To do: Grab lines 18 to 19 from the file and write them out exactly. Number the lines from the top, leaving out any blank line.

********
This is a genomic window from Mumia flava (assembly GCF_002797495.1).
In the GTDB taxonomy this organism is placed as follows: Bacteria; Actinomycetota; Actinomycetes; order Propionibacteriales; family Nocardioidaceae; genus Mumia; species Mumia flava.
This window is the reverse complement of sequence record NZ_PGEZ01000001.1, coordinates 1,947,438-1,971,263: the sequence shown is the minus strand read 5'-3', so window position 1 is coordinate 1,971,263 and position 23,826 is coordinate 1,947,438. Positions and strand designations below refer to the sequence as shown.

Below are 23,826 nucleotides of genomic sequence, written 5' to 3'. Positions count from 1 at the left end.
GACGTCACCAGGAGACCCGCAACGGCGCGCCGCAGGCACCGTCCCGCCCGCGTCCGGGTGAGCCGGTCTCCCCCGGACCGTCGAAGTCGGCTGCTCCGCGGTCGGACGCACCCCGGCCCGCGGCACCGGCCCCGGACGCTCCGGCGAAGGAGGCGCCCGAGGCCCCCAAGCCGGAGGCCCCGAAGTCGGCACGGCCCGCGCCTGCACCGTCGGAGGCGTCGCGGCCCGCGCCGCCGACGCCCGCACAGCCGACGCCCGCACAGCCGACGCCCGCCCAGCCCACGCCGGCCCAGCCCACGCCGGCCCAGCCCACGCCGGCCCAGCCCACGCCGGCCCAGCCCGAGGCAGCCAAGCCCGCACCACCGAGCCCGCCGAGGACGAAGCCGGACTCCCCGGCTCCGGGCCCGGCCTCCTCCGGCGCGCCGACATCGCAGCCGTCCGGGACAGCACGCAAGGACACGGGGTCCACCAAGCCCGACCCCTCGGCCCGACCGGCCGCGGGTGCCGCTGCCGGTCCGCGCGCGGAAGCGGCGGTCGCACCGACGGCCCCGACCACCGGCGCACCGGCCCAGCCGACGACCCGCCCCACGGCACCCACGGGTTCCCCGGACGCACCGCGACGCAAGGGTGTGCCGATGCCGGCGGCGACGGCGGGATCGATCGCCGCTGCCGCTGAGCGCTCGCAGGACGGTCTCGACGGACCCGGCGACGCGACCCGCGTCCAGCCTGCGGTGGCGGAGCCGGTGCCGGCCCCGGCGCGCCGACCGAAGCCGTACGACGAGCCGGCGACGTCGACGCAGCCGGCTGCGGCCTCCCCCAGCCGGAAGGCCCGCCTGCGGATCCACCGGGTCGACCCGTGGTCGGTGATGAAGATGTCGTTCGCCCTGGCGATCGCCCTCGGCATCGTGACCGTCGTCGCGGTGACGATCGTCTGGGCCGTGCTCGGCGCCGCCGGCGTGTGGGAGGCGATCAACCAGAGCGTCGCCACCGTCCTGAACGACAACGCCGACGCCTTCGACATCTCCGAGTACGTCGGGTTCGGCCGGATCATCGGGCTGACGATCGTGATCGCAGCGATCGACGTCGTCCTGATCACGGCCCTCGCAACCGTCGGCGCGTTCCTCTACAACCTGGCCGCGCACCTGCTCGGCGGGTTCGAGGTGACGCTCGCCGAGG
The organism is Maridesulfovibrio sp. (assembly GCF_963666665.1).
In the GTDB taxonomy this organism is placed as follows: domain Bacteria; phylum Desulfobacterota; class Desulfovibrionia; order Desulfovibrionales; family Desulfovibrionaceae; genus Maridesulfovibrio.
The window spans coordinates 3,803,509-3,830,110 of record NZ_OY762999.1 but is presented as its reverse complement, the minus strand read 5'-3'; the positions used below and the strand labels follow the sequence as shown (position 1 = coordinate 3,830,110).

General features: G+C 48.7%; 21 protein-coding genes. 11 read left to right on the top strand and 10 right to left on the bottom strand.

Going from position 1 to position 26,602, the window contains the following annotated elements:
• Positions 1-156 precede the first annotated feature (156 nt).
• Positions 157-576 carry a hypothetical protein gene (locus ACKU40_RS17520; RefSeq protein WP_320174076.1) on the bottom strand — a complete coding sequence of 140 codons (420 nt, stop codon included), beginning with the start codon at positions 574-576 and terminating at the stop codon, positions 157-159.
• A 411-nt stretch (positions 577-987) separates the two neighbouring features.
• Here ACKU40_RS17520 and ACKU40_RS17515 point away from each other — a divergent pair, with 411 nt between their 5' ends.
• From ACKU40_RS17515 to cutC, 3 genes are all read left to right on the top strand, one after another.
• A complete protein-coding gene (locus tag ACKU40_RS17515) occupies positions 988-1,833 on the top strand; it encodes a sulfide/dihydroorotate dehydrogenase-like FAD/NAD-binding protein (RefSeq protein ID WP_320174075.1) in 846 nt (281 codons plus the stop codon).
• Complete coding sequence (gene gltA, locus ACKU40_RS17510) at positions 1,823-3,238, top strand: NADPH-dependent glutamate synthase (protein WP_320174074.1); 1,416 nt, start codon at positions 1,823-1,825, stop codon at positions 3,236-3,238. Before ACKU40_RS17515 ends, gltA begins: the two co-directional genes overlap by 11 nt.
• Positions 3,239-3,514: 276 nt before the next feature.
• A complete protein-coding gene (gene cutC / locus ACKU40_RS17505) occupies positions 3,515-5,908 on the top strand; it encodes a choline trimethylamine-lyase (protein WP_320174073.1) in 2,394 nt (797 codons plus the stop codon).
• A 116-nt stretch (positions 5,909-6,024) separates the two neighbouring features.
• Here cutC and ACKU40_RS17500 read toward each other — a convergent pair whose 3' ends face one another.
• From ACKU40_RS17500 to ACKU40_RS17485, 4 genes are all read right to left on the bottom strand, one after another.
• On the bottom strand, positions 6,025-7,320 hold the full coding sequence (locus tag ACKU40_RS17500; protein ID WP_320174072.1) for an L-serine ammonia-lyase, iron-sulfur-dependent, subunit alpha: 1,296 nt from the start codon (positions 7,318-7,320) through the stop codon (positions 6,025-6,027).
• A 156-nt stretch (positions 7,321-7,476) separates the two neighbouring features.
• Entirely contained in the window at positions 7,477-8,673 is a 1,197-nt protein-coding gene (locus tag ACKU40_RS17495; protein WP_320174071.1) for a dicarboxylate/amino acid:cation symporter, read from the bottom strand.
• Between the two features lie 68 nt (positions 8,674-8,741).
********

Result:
• Positions 3,239-3,514: 276 nt before the next feature.
• A complete protein-coding gene (gene cutC / locus ACKU40_RS17505) occupies positions 3,515-5,908 on the top strand; it encodes a choline trimethylamine-lyase (protein WP_320174073.1) in 2,394 nt (797 codons plus the stop codon).